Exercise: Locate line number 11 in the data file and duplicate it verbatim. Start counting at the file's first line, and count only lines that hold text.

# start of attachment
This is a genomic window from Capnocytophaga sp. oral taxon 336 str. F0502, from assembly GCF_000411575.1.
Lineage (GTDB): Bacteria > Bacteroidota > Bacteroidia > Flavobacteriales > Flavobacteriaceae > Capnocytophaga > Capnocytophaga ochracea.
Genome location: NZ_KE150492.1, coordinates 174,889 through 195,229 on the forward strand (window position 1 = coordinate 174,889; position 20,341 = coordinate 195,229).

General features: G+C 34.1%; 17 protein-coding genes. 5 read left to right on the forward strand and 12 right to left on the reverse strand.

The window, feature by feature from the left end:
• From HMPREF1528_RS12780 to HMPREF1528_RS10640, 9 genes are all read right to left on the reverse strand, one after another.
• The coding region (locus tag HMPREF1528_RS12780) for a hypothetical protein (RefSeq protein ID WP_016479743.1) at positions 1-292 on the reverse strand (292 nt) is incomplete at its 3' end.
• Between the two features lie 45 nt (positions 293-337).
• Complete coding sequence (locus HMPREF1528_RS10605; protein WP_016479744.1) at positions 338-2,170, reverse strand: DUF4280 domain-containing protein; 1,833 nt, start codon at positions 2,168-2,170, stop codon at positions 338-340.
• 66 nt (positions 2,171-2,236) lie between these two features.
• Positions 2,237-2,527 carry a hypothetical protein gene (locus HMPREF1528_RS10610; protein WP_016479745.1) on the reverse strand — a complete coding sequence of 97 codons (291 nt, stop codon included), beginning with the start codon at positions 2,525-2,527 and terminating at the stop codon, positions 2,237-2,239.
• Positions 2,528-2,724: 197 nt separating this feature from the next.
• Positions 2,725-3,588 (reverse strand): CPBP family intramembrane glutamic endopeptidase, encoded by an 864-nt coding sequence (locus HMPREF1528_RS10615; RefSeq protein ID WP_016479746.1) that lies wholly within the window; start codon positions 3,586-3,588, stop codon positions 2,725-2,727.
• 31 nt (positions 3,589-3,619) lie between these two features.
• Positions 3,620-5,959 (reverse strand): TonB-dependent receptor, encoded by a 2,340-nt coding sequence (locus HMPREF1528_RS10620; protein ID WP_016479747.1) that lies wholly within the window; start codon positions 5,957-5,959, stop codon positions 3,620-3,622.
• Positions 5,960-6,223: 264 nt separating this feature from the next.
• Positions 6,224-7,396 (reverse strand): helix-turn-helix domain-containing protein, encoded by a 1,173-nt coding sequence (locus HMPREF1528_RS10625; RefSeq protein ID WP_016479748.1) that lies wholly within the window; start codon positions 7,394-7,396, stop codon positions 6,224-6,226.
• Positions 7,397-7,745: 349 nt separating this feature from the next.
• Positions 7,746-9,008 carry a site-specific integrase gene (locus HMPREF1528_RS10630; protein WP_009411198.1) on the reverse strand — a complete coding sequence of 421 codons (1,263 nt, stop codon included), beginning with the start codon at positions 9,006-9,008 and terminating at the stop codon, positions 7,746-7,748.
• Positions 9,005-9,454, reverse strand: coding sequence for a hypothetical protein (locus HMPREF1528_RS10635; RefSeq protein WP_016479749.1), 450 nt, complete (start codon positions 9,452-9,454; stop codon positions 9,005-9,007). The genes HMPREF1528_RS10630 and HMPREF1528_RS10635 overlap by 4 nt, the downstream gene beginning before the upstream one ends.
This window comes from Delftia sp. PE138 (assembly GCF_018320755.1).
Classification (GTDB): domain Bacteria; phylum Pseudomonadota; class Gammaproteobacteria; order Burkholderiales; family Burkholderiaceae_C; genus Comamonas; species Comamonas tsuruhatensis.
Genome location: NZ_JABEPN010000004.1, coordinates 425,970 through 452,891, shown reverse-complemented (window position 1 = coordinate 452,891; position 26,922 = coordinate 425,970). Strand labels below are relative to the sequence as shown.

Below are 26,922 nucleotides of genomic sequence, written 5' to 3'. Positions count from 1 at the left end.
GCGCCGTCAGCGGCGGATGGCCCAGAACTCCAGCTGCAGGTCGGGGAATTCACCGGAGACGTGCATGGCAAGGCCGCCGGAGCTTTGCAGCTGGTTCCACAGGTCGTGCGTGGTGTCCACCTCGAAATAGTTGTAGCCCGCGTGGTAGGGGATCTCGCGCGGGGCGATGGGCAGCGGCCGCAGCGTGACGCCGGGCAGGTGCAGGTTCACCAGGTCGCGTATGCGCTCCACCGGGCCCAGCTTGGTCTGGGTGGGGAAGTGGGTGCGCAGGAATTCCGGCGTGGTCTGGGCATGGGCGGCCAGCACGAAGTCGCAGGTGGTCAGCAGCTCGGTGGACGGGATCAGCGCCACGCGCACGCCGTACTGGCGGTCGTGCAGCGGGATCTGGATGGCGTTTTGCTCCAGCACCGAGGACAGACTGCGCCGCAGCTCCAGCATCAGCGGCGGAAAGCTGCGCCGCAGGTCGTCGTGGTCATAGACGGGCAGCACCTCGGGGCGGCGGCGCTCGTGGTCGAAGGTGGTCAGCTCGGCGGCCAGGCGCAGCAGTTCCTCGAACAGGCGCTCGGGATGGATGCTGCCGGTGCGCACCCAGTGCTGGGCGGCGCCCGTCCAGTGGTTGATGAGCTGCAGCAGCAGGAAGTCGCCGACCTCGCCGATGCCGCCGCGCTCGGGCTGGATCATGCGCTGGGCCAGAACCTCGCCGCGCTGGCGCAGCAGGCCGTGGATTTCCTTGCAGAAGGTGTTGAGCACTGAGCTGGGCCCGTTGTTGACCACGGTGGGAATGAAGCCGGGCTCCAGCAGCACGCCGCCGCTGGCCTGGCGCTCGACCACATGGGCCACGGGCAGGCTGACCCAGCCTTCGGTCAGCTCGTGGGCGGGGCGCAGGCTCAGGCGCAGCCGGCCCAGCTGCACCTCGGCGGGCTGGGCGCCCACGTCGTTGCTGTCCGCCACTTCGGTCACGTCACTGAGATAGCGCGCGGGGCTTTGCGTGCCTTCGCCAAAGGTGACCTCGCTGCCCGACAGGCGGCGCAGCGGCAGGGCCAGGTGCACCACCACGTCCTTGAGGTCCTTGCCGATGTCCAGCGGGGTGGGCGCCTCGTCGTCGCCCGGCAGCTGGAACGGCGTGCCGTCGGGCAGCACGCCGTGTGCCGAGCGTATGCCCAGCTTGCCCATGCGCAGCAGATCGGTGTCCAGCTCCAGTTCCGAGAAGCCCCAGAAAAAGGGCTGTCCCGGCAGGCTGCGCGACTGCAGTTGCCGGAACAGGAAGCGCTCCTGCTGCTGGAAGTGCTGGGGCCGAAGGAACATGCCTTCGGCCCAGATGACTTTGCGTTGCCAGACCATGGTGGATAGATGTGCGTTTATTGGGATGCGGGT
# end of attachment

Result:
• Positions 2,237-2,527 carry a hypothetical protein gene (locus HMPREF1528_RS10610; protein WP_016479745.1) on the reverse strand — a complete coding sequence of 97 codons (291 nt, stop codon included), beginning with the start codon at positions 2,525-2,527 and terminating at the stop codon, positions 2,237-2,239.